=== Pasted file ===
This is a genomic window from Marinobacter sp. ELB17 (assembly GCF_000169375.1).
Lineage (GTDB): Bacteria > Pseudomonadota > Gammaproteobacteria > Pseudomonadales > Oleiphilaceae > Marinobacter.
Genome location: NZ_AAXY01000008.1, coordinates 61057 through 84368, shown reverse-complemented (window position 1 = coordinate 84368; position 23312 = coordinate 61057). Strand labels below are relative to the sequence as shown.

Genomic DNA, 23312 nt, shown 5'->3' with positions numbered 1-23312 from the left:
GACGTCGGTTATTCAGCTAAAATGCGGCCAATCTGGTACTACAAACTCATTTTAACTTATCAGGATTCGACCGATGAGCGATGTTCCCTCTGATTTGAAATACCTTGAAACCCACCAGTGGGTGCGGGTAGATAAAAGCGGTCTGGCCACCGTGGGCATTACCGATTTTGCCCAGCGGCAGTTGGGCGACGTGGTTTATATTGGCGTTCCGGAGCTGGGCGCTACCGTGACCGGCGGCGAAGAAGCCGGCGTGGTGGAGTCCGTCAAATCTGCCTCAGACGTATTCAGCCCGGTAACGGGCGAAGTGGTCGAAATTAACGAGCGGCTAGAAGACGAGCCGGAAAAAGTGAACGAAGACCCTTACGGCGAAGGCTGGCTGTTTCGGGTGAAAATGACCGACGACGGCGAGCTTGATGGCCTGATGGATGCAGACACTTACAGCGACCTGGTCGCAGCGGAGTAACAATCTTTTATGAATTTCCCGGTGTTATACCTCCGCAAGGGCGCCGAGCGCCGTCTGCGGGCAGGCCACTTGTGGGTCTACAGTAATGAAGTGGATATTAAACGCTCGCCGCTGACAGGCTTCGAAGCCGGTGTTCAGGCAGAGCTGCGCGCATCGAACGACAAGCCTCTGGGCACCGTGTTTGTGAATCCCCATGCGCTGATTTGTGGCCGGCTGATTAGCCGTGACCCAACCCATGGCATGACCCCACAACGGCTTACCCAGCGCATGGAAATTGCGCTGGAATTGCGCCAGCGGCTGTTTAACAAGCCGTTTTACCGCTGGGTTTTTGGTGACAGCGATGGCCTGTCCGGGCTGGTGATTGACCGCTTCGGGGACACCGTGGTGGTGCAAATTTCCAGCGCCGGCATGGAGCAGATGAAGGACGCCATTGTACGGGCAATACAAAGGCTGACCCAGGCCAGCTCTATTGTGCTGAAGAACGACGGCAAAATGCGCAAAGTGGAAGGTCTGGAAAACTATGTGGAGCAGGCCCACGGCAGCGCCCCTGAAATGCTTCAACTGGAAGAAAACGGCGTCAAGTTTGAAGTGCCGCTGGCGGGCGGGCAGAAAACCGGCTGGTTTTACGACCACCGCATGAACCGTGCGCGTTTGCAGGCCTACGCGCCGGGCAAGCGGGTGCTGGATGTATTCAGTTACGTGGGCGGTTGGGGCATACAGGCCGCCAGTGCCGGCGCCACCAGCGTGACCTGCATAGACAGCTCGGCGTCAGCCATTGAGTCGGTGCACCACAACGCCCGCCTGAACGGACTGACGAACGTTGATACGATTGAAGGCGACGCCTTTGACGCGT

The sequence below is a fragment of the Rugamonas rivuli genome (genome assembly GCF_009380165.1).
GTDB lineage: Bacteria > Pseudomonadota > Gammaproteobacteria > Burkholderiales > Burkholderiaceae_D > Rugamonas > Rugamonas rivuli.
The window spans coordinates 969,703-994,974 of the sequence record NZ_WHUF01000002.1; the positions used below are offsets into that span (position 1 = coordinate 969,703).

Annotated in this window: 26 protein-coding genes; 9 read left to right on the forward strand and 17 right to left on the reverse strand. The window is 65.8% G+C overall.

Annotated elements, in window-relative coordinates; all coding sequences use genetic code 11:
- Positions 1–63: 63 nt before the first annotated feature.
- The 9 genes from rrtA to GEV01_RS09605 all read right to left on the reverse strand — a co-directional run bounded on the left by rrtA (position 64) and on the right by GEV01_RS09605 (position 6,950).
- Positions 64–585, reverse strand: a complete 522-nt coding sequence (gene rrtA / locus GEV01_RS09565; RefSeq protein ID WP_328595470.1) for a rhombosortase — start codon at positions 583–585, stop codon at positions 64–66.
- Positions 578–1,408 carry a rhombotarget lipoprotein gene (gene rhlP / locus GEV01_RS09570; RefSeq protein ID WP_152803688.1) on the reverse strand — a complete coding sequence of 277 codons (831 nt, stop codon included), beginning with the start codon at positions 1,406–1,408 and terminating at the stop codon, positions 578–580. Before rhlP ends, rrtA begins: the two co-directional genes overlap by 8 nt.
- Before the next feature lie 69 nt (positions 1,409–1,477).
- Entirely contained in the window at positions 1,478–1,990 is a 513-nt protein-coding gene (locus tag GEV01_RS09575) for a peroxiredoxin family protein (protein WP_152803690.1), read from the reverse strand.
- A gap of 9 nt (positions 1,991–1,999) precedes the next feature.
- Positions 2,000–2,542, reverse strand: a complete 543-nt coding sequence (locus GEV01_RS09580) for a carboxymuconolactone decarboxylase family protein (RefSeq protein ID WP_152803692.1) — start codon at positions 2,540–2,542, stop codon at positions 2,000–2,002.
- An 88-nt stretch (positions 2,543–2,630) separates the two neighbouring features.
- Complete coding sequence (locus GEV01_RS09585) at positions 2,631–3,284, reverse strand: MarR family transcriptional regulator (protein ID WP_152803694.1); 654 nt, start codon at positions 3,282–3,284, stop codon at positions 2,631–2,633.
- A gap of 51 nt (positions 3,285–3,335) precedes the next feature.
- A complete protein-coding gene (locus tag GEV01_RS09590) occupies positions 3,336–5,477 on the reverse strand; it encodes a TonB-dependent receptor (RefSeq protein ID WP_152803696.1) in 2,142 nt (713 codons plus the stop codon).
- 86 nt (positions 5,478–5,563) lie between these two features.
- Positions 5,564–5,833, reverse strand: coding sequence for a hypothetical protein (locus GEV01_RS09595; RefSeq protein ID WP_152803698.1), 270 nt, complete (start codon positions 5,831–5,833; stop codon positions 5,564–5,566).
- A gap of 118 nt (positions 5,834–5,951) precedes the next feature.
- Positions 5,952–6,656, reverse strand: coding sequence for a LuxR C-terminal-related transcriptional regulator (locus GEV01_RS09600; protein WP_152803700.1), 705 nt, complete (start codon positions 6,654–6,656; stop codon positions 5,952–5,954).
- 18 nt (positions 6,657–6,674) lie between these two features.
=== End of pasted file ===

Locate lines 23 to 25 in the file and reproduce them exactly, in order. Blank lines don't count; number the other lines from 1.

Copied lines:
- 86 nt (positions 5,478–5,563) lie between these two features.
- Positions 5,564–5,833, reverse strand: coding sequence for a hypothetical protein (locus GEV01_RS09595; RefSeq protein ID WP_152803698.1), 270 nt, complete (start codon positions 5,831–5,833; stop codon positions 5,564–5,566).
- A gap of 118 nt (positions 5,834–5,951) precedes the next feature.